Sunday, November 28, 2010

Persolaise The Personal Shopper

For the last week or so I've been playing the role of perfume consultant for a very close relative who'd like me to buy him a bottle of something for his birthday. The experience has been great fun, but it's also raised all the familiar issues of subjectivity and the difficulty of finding a shared vocabulary of scent.

I decided pretty much straight away - for several practical reasons - that for this particular birthday boy, I'd focus my attention on État Libre D'Orange. He said he liked the idea of wearing something smoky, so we started with a sample of Jasmin Et Cigarette.

"Urrgh," he immediately exclaimed, "that's got that cat stuff in it!"

It took me less than a moment to realise that his mind had taken him straight back to an evening when he was mildly traumatised by the contents of a bottle in my lab... a bottle containing some synthetic civet.

"That's probably the jasmine you're smelling," I said. "It's quite animalic, which makes it similar to the civet in some ways."

"Yeah, whatever. It stinks!"

I thought we ought to try smokiness of a different sort, so I reached for my vial of Fat Electrician.

"It's... interesting," he said, "but... I don't know... it's sort of spicy... but not in a good way. I don't mind spicy, but not this sort of spicy."

"It's not exactly spicy. What you're smelling is vetivert, which has a smoky, woody, grassy, sweaty feel to it."

"I don't want to smell of sweat!"

"No, no, it doesn't exactly smell of sweat, but it has a sort of sweaty aspect."

"No. It's spicy. And I don't like it. What's next?"

I decided to lighten things up a little with Antihéros.

His response was immediate. "No way! That's horrible. What is that stuff?"

"You tell me. Try to describe it."

"It's horrible."

"It makes you think of old ladies, right?"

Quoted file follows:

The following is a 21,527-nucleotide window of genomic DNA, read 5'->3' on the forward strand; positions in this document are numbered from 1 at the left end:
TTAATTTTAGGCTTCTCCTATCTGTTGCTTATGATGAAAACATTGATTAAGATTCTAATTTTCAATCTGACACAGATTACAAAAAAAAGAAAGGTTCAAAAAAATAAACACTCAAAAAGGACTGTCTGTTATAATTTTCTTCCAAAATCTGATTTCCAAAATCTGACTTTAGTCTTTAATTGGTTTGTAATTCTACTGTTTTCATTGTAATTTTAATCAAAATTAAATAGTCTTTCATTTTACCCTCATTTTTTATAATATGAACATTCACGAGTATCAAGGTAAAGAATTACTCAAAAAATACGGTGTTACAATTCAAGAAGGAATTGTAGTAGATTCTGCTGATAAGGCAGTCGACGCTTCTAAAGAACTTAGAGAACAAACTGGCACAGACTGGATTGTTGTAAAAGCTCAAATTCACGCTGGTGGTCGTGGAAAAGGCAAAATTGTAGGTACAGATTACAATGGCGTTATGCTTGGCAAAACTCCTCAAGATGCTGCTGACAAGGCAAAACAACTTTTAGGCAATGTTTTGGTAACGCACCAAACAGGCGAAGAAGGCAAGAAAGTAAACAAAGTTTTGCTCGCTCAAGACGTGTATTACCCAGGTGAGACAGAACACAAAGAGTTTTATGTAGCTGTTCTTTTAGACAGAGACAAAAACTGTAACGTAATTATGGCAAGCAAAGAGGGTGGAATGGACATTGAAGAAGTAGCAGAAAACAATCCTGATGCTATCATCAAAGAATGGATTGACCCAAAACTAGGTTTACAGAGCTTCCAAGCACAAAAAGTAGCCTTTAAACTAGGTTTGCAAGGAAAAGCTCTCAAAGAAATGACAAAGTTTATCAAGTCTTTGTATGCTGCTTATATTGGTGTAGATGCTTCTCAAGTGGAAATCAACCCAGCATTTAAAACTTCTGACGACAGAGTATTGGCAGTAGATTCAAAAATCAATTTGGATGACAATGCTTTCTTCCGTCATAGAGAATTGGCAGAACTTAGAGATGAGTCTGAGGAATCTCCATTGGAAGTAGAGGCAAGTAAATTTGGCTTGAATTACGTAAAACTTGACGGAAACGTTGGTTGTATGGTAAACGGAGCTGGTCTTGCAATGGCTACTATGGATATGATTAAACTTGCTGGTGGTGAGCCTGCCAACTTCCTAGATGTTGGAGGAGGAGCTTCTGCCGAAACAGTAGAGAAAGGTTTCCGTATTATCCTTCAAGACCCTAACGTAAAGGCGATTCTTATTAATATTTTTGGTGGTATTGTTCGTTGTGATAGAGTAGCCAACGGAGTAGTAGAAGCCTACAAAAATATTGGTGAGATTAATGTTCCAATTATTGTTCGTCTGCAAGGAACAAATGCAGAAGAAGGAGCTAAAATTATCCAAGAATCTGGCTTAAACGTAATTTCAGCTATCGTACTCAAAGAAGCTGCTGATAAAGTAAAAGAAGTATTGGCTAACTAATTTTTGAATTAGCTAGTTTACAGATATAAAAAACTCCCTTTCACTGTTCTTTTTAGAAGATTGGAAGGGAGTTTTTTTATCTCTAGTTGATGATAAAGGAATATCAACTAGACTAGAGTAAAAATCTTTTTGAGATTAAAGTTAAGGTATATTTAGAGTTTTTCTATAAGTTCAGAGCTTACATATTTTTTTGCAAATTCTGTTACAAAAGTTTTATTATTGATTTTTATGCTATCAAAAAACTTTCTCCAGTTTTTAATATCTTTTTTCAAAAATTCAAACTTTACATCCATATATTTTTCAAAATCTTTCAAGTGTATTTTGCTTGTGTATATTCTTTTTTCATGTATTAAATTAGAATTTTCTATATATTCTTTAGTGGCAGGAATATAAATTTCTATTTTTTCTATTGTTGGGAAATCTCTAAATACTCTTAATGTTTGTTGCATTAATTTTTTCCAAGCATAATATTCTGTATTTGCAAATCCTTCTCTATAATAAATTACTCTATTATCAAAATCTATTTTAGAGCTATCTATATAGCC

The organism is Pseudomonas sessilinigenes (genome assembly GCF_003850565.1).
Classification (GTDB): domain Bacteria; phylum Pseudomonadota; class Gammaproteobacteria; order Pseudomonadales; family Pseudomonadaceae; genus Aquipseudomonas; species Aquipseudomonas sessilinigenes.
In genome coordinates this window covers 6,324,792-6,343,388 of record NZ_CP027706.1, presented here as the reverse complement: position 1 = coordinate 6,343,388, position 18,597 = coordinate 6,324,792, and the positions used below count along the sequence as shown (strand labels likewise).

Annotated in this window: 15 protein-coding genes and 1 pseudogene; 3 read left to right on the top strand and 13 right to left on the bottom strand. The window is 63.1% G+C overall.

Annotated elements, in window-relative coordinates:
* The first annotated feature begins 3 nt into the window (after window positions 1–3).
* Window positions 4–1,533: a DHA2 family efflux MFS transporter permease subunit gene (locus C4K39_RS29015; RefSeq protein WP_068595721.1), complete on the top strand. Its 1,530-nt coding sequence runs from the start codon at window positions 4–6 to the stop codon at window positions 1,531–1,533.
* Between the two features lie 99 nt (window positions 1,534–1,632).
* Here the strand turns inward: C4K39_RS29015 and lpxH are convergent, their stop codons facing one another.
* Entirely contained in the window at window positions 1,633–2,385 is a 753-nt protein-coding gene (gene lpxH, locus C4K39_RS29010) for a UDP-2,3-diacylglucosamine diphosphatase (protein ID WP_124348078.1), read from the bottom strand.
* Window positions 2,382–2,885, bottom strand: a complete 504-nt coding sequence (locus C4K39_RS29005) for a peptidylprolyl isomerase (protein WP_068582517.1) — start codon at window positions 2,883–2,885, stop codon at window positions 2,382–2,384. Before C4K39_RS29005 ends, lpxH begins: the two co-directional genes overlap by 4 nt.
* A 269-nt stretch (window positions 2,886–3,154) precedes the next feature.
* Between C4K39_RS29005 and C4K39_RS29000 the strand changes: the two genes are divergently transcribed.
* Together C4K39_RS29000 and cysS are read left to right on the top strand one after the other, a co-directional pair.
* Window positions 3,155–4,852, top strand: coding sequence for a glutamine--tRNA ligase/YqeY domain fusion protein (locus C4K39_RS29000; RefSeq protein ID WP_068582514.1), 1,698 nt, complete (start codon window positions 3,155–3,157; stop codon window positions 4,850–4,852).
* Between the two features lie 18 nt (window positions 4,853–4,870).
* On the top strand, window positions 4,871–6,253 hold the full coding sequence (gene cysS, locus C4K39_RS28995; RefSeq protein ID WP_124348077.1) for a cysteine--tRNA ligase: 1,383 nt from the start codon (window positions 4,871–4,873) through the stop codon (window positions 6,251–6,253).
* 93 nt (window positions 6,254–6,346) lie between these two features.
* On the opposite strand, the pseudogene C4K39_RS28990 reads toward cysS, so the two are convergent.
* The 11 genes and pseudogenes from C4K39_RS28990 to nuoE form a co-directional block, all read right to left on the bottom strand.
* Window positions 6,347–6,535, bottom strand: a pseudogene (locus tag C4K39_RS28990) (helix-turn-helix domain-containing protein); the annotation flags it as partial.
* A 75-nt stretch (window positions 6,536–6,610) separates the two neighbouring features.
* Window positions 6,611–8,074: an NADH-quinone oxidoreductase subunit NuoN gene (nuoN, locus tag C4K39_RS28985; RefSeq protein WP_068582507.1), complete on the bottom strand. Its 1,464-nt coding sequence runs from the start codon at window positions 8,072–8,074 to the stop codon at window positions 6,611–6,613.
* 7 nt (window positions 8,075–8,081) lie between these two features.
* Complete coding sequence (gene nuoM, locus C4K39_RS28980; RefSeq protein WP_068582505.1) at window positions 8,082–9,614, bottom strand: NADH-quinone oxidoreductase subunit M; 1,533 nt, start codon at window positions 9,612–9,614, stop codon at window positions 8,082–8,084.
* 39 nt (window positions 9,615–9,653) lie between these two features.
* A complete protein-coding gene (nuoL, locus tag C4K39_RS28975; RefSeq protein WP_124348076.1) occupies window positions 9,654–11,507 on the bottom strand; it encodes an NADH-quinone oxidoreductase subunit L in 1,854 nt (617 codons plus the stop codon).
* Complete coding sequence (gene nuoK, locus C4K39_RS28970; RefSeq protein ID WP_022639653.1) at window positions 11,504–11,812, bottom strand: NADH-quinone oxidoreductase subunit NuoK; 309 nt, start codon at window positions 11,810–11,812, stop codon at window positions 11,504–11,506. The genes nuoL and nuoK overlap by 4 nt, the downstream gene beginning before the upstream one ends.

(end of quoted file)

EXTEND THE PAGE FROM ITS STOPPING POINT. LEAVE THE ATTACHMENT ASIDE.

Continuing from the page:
"Old ladies? Why?"

"Because it's basically a lavender. And the usual English response to lavender is to say that it smells of old ladies."

"I don't know about old ladies, but I don't like it."

I had to consider my next move carefully: head further into conservative territory or change direction completely? I opted for the former with Je Suis Un Homme.

"Umm... that's not bad," he said, "is it... is it lemony?"

"Yup, well done, it's got a very strong citrus aspect to it. Do you like it?"

"I'm not sure. I don't think so, to be honest. It's a bit... a bit ordinary, maybe?"

"Okay, fine. How about this?" I reached for Secret Weapon #1: Rien.

"Woah, that's good!" He closed his eyes and breathed in for several moments. "That's really spicy. And Arabic! I like that."

"Arabic? Why?"

"I don't know. It just is." The borderlines of his olfactory landscape were becoming increasingly clear: citrus was pleasant but boring; strong florals were stinky; smoky woods were spicy in the wrong way; but leathery spices got the green light because his memories of growing up in the Middle East made him read them as exotic and exciting.

"Okay," I said, "so if you like that one, how about this?" I handed him Secret Weapon #2: Tom Of Finland.

"Wow! That's excellent! That's even more Arabic. It's... really spicy."

"And woody?" I wondered if he'd detect the saffron-sandalwood accord.

"I don't know. It's just... Arabic, I guess. I don't know if it's woody. What does woody mean, anyway?"

I tried to explain, but in the end we decided it would be easier if I just gave him all the samples so that he could wear them to work and 'live with them' for a while.

After a few days he decided that although Rien was his favourite, he wouldn't be able to wear it very often because all his colleagues had found it too overpowering. Despite my attempts to persuade him to stick to his guns, he decided to go for what he saw as the safer - but still suitably 'Arabic' - option: Tom Of Finland.

Mission accomplished.